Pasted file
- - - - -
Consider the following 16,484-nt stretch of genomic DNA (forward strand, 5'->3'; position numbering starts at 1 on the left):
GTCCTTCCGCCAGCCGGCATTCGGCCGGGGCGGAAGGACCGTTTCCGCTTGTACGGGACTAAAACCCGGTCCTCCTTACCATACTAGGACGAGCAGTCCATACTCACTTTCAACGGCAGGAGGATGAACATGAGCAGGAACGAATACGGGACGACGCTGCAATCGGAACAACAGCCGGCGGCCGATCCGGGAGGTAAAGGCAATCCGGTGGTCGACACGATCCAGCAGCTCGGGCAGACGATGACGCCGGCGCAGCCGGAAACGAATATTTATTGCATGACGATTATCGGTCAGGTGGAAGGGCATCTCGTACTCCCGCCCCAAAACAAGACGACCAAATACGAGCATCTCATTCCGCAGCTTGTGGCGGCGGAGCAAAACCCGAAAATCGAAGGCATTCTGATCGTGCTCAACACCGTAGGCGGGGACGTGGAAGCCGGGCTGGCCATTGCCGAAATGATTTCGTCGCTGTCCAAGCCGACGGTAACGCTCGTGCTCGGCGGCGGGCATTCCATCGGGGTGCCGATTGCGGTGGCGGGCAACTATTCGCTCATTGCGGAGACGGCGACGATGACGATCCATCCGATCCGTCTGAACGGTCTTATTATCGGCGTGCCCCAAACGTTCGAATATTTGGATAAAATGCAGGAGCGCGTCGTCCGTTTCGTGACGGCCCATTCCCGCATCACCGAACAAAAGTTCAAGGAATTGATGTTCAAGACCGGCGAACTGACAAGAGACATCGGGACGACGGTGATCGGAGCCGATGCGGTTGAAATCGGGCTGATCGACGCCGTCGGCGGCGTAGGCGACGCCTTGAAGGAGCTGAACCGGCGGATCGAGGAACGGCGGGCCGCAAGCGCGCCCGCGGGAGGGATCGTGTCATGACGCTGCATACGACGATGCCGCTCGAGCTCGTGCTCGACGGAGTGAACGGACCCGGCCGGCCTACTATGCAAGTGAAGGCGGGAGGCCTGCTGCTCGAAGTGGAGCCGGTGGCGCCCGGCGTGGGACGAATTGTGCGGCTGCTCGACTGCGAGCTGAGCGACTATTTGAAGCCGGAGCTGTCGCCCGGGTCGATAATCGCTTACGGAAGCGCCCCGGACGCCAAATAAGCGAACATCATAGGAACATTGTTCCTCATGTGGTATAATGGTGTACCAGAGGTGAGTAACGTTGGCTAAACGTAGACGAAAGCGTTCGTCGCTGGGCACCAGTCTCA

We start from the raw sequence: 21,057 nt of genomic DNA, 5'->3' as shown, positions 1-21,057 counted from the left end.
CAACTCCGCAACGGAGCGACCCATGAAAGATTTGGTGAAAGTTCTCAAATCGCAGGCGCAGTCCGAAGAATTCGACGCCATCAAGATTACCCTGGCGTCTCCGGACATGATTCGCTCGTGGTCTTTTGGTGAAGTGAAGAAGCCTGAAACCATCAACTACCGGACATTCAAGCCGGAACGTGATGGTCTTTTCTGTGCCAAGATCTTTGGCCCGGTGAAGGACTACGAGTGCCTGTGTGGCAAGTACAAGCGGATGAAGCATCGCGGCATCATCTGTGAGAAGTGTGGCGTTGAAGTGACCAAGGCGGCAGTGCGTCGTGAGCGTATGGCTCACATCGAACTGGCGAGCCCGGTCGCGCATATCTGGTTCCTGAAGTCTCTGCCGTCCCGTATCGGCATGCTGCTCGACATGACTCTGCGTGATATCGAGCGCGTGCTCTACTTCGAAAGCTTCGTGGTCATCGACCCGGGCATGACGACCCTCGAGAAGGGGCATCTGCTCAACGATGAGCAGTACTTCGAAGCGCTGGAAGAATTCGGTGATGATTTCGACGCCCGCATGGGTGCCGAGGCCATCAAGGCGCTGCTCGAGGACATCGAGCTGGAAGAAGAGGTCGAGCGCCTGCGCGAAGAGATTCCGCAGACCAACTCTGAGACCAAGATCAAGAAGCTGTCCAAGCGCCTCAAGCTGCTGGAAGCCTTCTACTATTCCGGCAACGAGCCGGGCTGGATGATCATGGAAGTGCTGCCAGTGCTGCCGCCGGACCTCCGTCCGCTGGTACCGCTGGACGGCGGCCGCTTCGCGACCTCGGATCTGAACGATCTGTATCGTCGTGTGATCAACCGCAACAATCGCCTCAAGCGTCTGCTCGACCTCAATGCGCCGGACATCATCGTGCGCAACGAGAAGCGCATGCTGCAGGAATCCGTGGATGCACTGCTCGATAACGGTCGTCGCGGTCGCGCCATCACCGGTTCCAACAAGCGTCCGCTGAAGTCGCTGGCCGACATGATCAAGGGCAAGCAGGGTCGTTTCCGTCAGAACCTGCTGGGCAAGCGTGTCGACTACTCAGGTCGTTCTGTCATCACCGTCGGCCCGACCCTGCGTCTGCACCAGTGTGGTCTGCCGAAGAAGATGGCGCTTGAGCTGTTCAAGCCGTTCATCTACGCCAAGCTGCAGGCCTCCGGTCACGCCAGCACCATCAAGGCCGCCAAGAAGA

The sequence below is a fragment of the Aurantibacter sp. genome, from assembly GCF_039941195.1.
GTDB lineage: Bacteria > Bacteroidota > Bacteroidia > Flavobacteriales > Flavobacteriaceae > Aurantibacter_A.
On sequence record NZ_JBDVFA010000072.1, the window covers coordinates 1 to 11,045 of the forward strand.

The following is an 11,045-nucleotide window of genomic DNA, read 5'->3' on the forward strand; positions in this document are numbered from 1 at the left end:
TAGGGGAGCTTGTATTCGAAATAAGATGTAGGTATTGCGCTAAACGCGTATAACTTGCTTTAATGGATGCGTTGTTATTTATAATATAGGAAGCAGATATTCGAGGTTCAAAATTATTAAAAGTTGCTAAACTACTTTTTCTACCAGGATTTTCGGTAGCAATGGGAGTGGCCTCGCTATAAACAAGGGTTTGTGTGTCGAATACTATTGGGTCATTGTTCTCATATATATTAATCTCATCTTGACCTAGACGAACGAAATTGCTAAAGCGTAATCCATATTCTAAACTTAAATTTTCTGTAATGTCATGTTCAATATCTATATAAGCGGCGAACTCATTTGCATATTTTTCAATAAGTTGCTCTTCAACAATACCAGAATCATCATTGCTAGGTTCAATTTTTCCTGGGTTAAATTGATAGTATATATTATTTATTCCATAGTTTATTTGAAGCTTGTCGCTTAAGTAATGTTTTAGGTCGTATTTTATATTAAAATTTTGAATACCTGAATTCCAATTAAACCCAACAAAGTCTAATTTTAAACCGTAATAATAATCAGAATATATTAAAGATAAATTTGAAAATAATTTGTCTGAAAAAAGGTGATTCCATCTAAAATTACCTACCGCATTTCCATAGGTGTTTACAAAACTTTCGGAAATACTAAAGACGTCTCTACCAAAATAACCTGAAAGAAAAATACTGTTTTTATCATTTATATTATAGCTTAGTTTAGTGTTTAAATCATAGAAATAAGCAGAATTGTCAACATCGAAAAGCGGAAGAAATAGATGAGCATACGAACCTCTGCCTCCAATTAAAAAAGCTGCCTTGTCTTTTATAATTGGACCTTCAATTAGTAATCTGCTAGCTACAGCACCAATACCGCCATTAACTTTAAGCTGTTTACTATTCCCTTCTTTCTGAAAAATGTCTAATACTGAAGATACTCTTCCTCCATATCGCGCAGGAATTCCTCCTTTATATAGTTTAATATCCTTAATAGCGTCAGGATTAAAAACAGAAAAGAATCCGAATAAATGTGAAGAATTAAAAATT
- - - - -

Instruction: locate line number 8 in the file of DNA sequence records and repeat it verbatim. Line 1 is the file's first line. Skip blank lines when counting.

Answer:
The following is an 11,045-nucleotide window of genomic DNA, read 5'->3' on the forward strand; positions in this document are numbered from 1 at the left end: